The Latitude News Op-Ed column is a space where people from all walks of life can share their opinions on the links and parallels between the U.S. and the rest of the world.
As tens of thousands took to the streets across India to express outrage at the brutal gang rape and subsequent death of a 23-year-old student in Delhi, smaller protests were held in Ohio to condemn the sexual assault of a 16-year-old girl by the small town’s beloved high school football players.
Americans were shocked by the gruesome details of how the young Indian woman was raped and beaten to death. As the six Indian men are charged with rape and murder, the media is now focusing on Steubenville, Ohio, where several young men are alleged to have sexually assaulted and urinated on an unconscious girl.
Although the India and Ohio cases are vastly different, they share far too many similarities. They are about an unspeakable violence against women that kills them physically and psychologically. A young woman died in India from sexual violence. Her death is symbolic of the death of so many women the world over.
But the world as a whole is not on fire like India. The world is still silent on the rape of women.
It is this silence that emboldens men to continue to violate the bodies of women and girls. It is this silence that the rapists of the deceased Indian woman counted on, from the laziness of the police to the apathy and indifference among politicians. It is this silence — rampant in sports culture the world over — that condones violence against women and girls. Here in Steubenville, the tweets, Facebook posts and a 12-minute video of those who were party to the assault all paint a disturbing picture of what happened that night, but it is also a reflection of the deeply held misogyny among young American men.
And it’s not just the culture of violence against women that should concern us. The criminal justice system further violates the survivor.
In India, a woman is raped every 20 minutes. In the United States, a woman is sexually assaulted every 2 minutes. In 2011, only 25 percent of rape perpetrators in documented cases in India were arrested or faced conviction. Indian rape survivors are subjected to a medical test known as the “the two finger test” wherein the doctor inserts two fingers into the victim’s vagina to assess how habituated to sex she has been. In the United States, only 24 percent of rapes reported to police result in arrests, and even fewer in convictions. Although rape test kits are available to rape survivors, in many instances, they are not submitted to crime labs for analysis. According to a 2011 study by the National Institute of Justice, “18 percent of unsolved alleged sexual assaults that occurred from 2002 to 2007 contained forensic evidence that was still in police custody.” In Texas, for example, the New York Times uncovered “some 20,000 untested rape test kits sitting on evidence shelves in police departments.”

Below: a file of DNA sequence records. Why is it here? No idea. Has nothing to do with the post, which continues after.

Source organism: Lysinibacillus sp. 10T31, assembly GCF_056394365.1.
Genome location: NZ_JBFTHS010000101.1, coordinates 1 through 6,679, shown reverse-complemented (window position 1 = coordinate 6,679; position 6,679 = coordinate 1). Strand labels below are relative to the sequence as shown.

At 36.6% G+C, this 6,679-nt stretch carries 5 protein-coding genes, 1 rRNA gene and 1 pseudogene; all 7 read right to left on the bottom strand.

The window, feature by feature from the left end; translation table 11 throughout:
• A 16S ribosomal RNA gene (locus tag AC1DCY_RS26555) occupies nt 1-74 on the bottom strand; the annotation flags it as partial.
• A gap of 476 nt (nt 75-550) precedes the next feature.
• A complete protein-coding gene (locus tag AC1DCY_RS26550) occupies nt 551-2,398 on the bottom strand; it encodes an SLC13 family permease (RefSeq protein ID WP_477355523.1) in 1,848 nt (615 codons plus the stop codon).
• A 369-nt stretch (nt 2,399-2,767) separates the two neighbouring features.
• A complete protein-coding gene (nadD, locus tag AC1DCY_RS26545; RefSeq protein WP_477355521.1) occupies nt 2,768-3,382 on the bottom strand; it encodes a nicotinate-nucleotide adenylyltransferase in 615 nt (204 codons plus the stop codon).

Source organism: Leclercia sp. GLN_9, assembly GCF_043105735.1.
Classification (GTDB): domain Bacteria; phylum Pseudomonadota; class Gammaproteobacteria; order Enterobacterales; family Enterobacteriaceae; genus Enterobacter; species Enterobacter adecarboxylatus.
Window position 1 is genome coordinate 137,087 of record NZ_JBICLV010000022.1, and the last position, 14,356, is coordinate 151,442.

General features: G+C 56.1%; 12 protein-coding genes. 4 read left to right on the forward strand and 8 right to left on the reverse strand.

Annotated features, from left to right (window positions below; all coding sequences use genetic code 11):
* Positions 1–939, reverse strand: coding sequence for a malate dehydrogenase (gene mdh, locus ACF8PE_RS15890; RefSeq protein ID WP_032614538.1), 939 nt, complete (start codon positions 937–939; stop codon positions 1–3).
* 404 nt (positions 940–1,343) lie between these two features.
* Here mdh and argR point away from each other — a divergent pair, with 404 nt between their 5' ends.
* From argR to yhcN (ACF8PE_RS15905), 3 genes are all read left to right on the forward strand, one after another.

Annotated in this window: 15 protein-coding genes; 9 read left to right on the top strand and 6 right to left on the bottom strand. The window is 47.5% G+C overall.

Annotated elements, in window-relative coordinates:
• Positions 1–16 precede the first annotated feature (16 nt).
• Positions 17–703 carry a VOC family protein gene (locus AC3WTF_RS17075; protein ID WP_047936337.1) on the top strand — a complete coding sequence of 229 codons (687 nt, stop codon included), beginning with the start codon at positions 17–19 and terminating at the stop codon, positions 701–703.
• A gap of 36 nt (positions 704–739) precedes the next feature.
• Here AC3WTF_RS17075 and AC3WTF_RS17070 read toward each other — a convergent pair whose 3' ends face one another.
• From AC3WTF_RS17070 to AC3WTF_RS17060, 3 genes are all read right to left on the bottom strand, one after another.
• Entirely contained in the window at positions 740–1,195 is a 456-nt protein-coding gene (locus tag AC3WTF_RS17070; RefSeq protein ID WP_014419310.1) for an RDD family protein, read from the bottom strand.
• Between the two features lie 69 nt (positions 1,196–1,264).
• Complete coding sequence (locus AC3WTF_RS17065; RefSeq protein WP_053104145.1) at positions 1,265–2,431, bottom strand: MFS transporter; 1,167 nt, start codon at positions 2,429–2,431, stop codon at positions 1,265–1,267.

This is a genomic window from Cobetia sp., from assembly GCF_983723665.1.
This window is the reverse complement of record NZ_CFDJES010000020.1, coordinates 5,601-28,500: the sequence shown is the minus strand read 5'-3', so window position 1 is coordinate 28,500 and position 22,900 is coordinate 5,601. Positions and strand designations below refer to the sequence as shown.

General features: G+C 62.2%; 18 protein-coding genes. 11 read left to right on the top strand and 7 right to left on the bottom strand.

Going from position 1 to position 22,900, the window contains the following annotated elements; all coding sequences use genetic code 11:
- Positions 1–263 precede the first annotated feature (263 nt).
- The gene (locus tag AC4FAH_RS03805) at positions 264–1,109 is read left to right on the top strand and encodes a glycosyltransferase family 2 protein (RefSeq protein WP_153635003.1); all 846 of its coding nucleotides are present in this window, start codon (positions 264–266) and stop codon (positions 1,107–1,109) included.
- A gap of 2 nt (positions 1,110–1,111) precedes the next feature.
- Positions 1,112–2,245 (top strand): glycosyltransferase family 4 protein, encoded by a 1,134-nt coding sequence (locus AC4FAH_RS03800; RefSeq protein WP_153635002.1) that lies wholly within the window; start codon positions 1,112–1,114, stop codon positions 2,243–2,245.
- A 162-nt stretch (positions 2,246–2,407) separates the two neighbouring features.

What these two young women also share is the moral outrage their tragedies have catalyzed in their communities and across the world. Their tragedy was not in vain. As Kavita Ramdas, head of Ford Foundation India wrote in an e-mail to me, “If the candlelight vigils across the nation are any indication — from small fishing villages to every major metropolitan area of India, Mumbai, Delhi, Chennai, Kolkata and Bengaluru — this is galvanizing a population.”
Now is our moment to build on this momentum by taking on the difficult task of challenging the deeply patriarchal culture of violence that dehumanizes women and girls. We must denounce politicians who allege that “legitimate rape” exists and House Republican leaders who stalled the 2012 reauthorization of the Violence Against Women Act (VAWA), which would have extended protections to 30 million LGBT individuals, Native American women and undocumented immigrants.
We must demand that President Obama and the U.S. Senate ratify CEDAW — the Convention on the Elimination of All Forms of Discrimination Against Women — a global anti-violence treaty which only six other countries in the world have not ratified, including Iran and Somalia.
Together, we can end the culture of rape and violence against women. In order to do so, we must break the silence — the silence among police, politicians and ourselves.
Dr. Musimbi Kanyoro is President and CEO of the Global Fund for Women, the world’s largest public grantmaking foundation supporting women’s groups in 174 countries.